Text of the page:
I am 100% in support of our troops and have complete respect for our intelligence personnel as well. What I’m conflicted about regarding the killing of Osama bin Laden yesterday and the subsequent announcement last night were the celebrations that occurred in Washington DC, at Ground Zero, and elsewhere. I think a retweet that ended up in my twitter feed summed it up fairly well: “Tonight is a night for sober and mature reflection, not glee. Mindless celebration is both spiritually inappropriate and politically naïve.”  (@marwilliamson)

I admit that the Team America: World Police song popped into my head last night – “America, f**k yeah!” – but I wasn’t ready to fly my American flag and chant “USA! USA!” with the others they were showing on TV. It was an important enough event that I made sure my oldest daughter was in front of the TV with us to hear Obama’s address, but as my husband and many others commented on last night: it’s morally hard to cheer for the death of someone else even if we know that person committed such atrocities against other human beings.

I’m grateful that Obama was able to come into office and focus on the mission that Bush seemed to lose sight of when he turned our military attention to Iraq as well as Afghanistan, but it’s still crazy to think that it took almost 10 years to bring bin Laden down. That means all the college students out celebrating in the streets were 10-12 years old when 9/11 happened and don’t really have the perspective that older folks have on it.

I am absolutely proud to be an American and to have such an amazing military to protect my freedoms, but I know that the celebrations are not the most appropriate way to mark such a serious event. I appreciate that Obama mentioned that we know bin Laden was not a Muslim leader since he killed just as many Muslims as not; I laughed when someone else mentioned that Obama’s speech was interrupting “Celebrity Apprentice”; and I grew quiet as I tried to figure out how I felt the event will shape America’s future. I thought to the fact that we’re supposed to be withdrawing our troops from Iraq and Afghanistan and that bin Laden’s death will only help in the long-term stability of the region. I also know that bin Laden’s al Qaida and the Taliban had parted ways so it’s not really as simple as that, but it is a step in the right direction.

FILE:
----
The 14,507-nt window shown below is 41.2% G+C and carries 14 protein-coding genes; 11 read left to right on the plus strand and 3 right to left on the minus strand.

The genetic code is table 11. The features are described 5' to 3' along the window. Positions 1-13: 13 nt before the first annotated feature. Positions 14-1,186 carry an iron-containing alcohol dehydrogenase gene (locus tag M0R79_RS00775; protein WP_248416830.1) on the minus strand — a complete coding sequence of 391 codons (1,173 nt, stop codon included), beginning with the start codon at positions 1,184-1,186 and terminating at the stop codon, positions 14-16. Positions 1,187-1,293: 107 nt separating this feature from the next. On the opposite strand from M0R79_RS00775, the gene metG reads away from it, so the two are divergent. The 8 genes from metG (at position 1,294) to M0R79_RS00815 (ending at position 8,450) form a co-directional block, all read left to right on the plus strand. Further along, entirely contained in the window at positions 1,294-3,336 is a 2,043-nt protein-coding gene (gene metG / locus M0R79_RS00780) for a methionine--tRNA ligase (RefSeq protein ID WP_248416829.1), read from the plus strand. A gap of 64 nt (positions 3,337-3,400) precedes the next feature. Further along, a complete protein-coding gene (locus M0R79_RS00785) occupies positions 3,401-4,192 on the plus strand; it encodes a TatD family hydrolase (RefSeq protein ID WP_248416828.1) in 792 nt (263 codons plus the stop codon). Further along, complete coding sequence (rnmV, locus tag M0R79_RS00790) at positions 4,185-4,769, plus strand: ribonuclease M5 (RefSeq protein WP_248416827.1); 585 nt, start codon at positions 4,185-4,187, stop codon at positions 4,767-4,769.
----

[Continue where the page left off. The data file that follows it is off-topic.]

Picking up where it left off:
I respect the political maneuvering that Obama made last week by “finally” offering up his birth certificate and stating that it was time to move on to more important things – knowing all the while that the final stages of the bin Laden mission were in action. I think he proved that there were certainly more important items on the horizon than his long-form birth certificate.

I’m avoiding the news today so that I can filter out the truth from the opinions as time gives us a little perspective on the events of yesterday. I can only hope that this perspective will bring us together as a country. I know that yesterday’s events probably mean more to the military troops and families as well as anyone directly affected by 9/11 – either through proximity to the events or relation to those who were killed. But even for this 30-something West Coast girl, I can appreciate that bin Laden’s death means a great deal to many people. I just hope that we can be respectful of the rest of the world as we mark the end of that era.
I am one of the amazed ones at the reaction to Obama bowing to the Emperor of Japan.  It's called a culturally appropriate sign of respect to another world leader.  What's the problem?  So what if he combined it with the typical American greeting of shaking hands.  It shows that both leaders can respect each other's cultural traditions.

I thought Stephen Colbert's Twitter post was great:  did you know a gesture can have two meanings? i.e. in japan bowing is a sign of respect but in the U.S. it's a sign of a weak president

Even the State Department has a policy that says to respect the culture of the country you're in when giving greetings.  Per AP article:  In an online State Department posting from 2007 titled "Protocol for the Modern Diplomat," envoys are advised to be aware of greeting rituals such as kisses, handshakes or bows and to follow a country's tradition.

So to anyone who was offended at Obama bowing to another world leader - go take a nap and chill out.  And please let those of us who are aware and respectful of other countries' customs be the ones who truly represent our country to the world.
I hate to be a downer on such a cool news headline this morning, but one of the first things that came to mind in this "surprise" decision less than a year into his first term as president is why give a man the Nobel Peace Prize when he's about to announce a troop surge in Afghanistan?  And what's that now?  It's because of his POTENTIAL to have an effect on the reduction in nuclear arms and his desire for diplomacy? Seriously?

If this is the Nobel Prize for Hope, then have at it, but it's the Nobel PEACE Prize - let's give him a chance to demonstrate some of his plans rather than give it to him to make sure he stays on the right path.  I'm absolutely not saying that anything will change in Obama's plans, but this just seems a bit premature.

I'd love to have the attention from receiving this go towards actually achieving his goals.  That maybe the Nobel committee had something going for it when it decided that giving Obama the award now would help boost his peace-loving profile to get the plans moving forward that much faster.  Would absolutely love it.

Congratulations President Obama on winning the Nobel Peace Prize - if you thought you had pressure on you before to achieve your goals, it just got doubled.